Broadcast survey reveals fresh opportunities and fierce competition
Budgets up, margins down, more buyers than ever, but more competition too: 2018 was another strong year for the British indie sector, which grew rather nicely, despite operating in a (seemingly permanent) period of flux.
The top-line growth, from £2.5bn to £2.8bn, continues a healthy upward curve, and the influence of the FAANGs (with Netflix front and centre) is one of the key trends of the Broadcast Indie Survey 2019.
It’s no surprise that more UK indies have won commissions from the new players, or are in active talks with them, than last year – but it’s interesting to track the scale of that growth, and note that producers describe interacting with those businesses as an efficient and generally positive experience.
With Anne Mensah, Kate Townsend and Lucy Leveugle based in London for Netflix, Jay Hunt likely to reveal her debut Apple orders when the tech giant unveils its TV service this month, and Georgia Brown staffing up and talking up docs for Amazon, it feels genuinely exciting. These companies’ spend with the British production community is only going one way.
“Plenty of survey respondents talked of the intense level of competition in the market and of traditional broadcasters facing an oversupply of indies and ideas”
A challenge for the new buyers will be how to cope with the demand for meetings and volume of ideas they receive as they ramp up their ambitions. How can they avoid the fate of too many commissioners at the PSBs, who indies believe are increasingly swamped?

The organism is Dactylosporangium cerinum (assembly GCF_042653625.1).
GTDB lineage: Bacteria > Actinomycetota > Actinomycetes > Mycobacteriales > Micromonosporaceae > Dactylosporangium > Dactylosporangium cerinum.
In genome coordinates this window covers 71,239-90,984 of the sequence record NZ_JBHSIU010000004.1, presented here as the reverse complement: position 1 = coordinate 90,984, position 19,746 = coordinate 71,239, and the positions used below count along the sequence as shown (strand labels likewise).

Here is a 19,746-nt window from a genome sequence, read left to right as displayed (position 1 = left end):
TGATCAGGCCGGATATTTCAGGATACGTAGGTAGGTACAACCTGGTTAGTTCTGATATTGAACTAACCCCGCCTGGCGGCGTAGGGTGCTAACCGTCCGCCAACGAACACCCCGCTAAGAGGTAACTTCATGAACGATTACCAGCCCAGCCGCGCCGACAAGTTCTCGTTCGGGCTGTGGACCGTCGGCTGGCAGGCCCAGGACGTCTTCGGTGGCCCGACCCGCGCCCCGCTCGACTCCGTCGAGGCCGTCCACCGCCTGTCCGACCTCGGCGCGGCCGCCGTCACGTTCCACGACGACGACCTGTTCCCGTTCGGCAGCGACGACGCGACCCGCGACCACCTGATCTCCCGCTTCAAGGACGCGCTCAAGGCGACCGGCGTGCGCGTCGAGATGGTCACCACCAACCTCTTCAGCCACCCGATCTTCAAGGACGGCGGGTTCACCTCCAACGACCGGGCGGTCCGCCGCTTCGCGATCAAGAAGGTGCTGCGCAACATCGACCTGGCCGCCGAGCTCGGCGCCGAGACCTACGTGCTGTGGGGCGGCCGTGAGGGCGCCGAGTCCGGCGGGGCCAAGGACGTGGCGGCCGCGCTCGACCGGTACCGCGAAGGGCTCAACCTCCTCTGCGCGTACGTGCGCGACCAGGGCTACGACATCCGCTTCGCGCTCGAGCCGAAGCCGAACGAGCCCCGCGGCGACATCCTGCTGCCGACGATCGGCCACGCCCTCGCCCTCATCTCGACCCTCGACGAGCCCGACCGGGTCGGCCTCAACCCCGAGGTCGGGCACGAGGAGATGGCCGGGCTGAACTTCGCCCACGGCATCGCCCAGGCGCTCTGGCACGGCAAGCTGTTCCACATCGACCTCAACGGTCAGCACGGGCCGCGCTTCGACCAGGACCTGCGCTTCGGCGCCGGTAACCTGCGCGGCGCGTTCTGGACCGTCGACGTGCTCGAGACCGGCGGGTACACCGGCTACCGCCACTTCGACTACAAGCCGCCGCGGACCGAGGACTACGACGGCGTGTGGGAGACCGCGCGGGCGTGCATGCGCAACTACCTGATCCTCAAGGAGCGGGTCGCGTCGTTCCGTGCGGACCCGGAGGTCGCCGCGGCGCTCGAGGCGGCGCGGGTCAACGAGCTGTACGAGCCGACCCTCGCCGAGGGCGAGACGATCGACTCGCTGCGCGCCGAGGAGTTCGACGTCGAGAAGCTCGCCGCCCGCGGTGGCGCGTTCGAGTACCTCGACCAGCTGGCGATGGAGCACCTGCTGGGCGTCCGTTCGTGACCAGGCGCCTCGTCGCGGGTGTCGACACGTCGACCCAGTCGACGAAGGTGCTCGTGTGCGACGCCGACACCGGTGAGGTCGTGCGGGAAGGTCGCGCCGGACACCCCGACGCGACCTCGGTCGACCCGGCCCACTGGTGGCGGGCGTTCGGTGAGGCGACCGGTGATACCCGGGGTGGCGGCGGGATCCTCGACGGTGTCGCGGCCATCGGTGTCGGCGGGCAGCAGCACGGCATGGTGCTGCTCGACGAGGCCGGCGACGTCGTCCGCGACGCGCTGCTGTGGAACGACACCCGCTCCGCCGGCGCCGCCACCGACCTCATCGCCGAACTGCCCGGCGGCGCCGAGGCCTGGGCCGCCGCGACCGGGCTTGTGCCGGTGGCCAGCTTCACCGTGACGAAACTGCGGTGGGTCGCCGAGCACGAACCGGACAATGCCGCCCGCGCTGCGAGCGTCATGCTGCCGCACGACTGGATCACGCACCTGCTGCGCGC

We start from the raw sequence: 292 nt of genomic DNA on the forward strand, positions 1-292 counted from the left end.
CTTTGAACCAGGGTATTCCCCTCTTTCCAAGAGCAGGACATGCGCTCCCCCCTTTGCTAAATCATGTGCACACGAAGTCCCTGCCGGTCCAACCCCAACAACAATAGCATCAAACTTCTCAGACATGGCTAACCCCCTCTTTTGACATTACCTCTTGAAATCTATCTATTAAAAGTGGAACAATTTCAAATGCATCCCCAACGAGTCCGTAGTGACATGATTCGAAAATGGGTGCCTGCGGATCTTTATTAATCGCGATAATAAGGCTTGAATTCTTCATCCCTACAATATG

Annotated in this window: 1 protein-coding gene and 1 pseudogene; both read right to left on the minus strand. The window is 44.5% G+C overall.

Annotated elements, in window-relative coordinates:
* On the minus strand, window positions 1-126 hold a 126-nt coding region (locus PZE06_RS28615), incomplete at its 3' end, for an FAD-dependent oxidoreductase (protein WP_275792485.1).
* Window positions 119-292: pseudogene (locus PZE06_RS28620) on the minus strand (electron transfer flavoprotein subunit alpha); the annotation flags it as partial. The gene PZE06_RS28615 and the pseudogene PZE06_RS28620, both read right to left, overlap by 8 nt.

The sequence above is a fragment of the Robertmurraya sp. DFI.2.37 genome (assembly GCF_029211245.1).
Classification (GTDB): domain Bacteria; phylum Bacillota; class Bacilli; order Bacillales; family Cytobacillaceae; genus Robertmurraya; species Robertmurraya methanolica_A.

Plenty of survey respondents talked of the intense level of competition in the market and of traditional broadcasters facing an oversupply of indies and ideas.
One said the effect is that getting an idea through “is just much, much harder” and that: “There is so much ‘white noise’ that commissioners inevitably default to their previous suppliers, who are usually part of a bigger network of companies, or to named directors operating as one-man bands.”
The indie sector is now operating in a market where the stakes seem higher in every sense. A single commission can transform the fortunes of a production company, but the battle to land them has become even more brutal.
There are also plenty of other topics that will keep the indie sector engaged in 2019: the size of the original commissioning opportunity that will emerge with Britbox; how to transfer the progress made in on-screen diversity off-screen; and whether to embrace or ignore the opportunity to pitch for the returning titles currently produced by BBC Studios.
Many producers are starting to think about the risk/reward equation around tendering and wondering if all the effort of bidding is worth it. There will be plenty for the Broadcast Indie Survey 2020 to get stuck into.
- Chris Curtis is the editor-in-chief of Broadcast